Katie (Luce) Anderson
She was a defender, but Katie Anderson scored two goals in the championship game against Palisade, including the pivotal score that tied the game and another in the shootout.
“One thing I remember was that the state’s leading scorer from Palisade only got one goal in regulation,” Anderson said.”I scored a goal when Chantal Meek got taken down in the box, and I also scored a goal in the penalty kicks. We won it, which was pretty incredible, and I scored two goals as a defender which is pretty rare.”
Anderson, who was a junior when the Sailors won the state title, attended Bemidji State University in Minnesota after high school and earned a degree in 2002. She returned home after college and worked as a third-grade teacher at Christian Heritage School for several years and is now staying at home with her young children as well as working part time for a babysitting service.
She married her high school sweetheart, Nate Anderson in 2004.
Jessie (Turton) Pollard
Twenty years after helping the Steamboat Springs High School soccer team win a state title, Jessie Pollard is enjoying life with her, and her family in Montrose.
“We (she and her husband) are on staff with Young Life, and I also have a photography business doing family portraits, senior portraits and newborn stuff,” said Pollard, who recently gave birth to her fourth child. The busy mom has helped coach youth soccer, and was an assistant coach for the high school girls soccer team a couple of years ago. Coaching is something she is hoping to get back into in the future.
Pollard attended the Christian Heritage School when she was living in Steamboat.
“It was just cool that everybody came together,” Pollard said. “The different interests, the different groups. I think it was really impactful that we were all able to come together like that.”
Melissa (Johnson) Mickleson
Melissa Mickleson scored 12 goals and has six assists during her senior soccer season in Steamboat Springs, but the goal she will always remember, is the one she missed.
“Somebody else got to have all the glory, and that’s OK,” Mickleson said. “I just remember crying when we won because I was so excited and happy. It was pretty special to end our career together, and in that way.”
Mickleson, played club soccer at Arizona State University for a year, but gave it up because she said it was just too hot. Today, she runs a cool sculpting business in Phoenix called Bodify with her sister Jessica Johnson (who was a freshman on the state championship team) and is married to Josh Mickleson.
“I think that day stayed with me,” Mickleson said. “It was hard work and dedication, and I’ve been able to apply that to different parts of my life.”
Liz Porter-Merrill was one of the top scorers on the Sailors team as a senior, but these days she is a senior public defender in the Appellate Division of the Colorado State Public Defender’s Office.
“I’ve had a very rewarding career as a public defender, and I’ve appeared in front of the Colorado supreme court several times,” Porter-Merrill said. “I’m super passionate about the work that I do, and I still get very emotionally invested. I have had clients in solitary, and as soon as they get out its like a weight has been lifted. I’m super passionate about the work I do, so when I win a Supreme Court case or I win a client’s release it’s very exiting and very satisfying.”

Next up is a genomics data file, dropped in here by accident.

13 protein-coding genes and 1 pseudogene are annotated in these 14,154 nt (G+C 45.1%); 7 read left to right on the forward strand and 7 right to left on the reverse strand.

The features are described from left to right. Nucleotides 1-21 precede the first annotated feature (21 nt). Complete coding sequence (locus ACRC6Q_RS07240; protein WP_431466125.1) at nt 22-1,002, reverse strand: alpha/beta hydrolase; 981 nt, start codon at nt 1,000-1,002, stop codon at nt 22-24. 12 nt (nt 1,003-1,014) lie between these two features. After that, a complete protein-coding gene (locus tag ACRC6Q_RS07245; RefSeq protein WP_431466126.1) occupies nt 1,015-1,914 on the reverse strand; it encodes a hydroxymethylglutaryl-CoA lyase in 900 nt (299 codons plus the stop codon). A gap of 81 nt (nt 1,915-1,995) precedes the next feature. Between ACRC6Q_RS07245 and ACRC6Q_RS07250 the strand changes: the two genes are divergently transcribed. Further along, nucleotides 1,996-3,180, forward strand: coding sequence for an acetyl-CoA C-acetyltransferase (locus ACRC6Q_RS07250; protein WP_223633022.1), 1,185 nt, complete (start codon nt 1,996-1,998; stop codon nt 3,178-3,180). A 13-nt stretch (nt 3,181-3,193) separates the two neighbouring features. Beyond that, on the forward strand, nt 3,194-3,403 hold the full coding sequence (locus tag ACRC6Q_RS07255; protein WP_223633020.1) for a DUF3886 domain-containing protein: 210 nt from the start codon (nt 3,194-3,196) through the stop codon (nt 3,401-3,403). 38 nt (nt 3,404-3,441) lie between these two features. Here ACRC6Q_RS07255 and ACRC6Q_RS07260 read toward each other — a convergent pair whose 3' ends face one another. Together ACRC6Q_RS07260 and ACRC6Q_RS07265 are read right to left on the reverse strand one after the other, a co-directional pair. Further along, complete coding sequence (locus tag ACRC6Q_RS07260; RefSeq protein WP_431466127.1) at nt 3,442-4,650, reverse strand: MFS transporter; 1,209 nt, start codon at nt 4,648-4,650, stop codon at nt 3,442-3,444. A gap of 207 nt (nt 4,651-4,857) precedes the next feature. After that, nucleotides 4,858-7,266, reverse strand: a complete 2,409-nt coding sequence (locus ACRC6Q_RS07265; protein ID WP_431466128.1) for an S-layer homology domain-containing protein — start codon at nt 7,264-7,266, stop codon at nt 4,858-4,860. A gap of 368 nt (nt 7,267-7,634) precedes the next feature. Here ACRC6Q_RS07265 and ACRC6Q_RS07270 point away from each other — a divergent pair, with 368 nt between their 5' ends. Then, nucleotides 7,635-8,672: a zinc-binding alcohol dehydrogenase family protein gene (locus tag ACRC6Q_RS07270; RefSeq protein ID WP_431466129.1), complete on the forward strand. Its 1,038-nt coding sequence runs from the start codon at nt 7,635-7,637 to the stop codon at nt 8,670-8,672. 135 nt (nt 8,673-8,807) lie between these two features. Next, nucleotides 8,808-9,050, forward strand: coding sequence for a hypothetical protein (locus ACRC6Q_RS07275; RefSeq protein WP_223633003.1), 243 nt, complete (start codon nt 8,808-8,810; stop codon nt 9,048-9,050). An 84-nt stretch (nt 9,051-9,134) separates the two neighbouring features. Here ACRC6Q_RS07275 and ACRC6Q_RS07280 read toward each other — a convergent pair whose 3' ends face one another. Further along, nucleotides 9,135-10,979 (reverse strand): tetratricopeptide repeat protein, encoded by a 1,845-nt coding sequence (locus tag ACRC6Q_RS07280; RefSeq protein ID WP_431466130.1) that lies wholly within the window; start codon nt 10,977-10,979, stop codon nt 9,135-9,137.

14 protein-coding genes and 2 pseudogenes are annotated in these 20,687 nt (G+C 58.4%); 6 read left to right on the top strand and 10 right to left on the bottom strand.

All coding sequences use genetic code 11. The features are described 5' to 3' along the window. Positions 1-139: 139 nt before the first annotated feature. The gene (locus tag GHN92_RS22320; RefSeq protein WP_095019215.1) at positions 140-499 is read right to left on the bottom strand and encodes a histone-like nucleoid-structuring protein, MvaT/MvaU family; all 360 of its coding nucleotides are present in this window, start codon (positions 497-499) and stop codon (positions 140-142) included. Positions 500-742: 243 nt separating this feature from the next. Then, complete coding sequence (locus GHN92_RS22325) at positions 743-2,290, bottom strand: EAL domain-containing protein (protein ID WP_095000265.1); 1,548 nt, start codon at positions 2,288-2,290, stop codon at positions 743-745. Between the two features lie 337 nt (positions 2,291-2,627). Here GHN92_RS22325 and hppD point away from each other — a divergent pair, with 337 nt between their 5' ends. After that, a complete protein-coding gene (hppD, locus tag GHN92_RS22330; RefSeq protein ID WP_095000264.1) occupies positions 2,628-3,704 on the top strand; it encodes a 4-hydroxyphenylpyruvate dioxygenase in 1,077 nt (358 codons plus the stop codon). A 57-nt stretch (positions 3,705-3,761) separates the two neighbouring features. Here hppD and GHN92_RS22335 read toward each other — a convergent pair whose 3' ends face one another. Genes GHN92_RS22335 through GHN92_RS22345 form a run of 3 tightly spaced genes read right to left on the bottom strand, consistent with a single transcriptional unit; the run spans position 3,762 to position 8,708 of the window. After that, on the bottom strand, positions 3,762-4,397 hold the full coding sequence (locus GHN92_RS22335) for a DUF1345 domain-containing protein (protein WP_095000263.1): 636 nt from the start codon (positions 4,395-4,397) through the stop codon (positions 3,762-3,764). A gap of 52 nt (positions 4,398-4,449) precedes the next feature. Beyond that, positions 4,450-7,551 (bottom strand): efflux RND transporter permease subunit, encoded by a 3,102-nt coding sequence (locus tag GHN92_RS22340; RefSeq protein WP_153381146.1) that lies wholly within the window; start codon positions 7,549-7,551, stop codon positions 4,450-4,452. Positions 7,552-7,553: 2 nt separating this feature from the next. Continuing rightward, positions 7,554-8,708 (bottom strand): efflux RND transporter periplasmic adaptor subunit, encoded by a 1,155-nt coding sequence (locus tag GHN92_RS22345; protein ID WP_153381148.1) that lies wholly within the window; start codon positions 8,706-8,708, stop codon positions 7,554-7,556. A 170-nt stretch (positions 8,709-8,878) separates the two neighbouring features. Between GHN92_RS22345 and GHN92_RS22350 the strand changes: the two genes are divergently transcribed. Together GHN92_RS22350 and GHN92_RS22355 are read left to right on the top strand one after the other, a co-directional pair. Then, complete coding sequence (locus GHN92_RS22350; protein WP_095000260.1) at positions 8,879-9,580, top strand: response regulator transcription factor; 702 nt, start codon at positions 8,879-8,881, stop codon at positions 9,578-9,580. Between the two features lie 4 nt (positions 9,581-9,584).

She said those victories produce feelings that are very similar to how she felt after winning the state title.
Jennifer (Fritz) Patten
Jennifer Patten will never forget the battle between Steamboat Springs and Palisade, or the feelings that erupted after the Sailors came out on top of a 4-3 shootout to win the state title.
“It had been our dream since we were like 8,” Patten said. “The celebration that ensued was just ridicules it was like every emotion that I have ever felt. I maybe felt that way when I got married. It was one of those explosive moments of your life when everything comes together.”
When the time came to go to college, Patten chose acting and theatre over sports and headed to Emerson College in Boston.
“I started in theatre but realized that it was going to be a very expensive degree, and that I might not have the skills I needed on the other side,” Patten said. “So I changed to marketing and advertising in my second year.”
After graduation, she moved to San Francisco where she spent 13 years in the real estate business. Three years ago, she decided to follow her interest in fashion and put her efforts, full time, into her own clothing company.
“Now I am an entrepreneur. I own a fashion company called Warrior Within Design, which is in it’s ninth year of business,” Patten said. “We just got a licensing deal with the Grateful Dead, so we are doing a whole clothing line of Grateful Dead clothes starting now.”
The state championship game was exciting, but as Julie Jarvis remembers, it was the bus ride home that she’ll never forget.
“Everybody piled onto the bus to go back home,”Jarvis said. “Normally some of the girls would go home with their parents but not that night.”
Jarvis played center forward on the team, and while she may not have been as fast as Meek, Patten or Mickleson, her role on the team was just as important. She was a co-captain on the team that season and led the team in assists with seven.
“I wasn’t fast, but I could create space and find people ,” Jarvis said. “My coaches believed in me, and that was important.”
She attended the University of Colorado after high school, went to law school at Willamette College of Law, where she graduated magna cum laude in 2009. She practiced corporate law for several years, and recently switched to the real estate business near her home in Portland.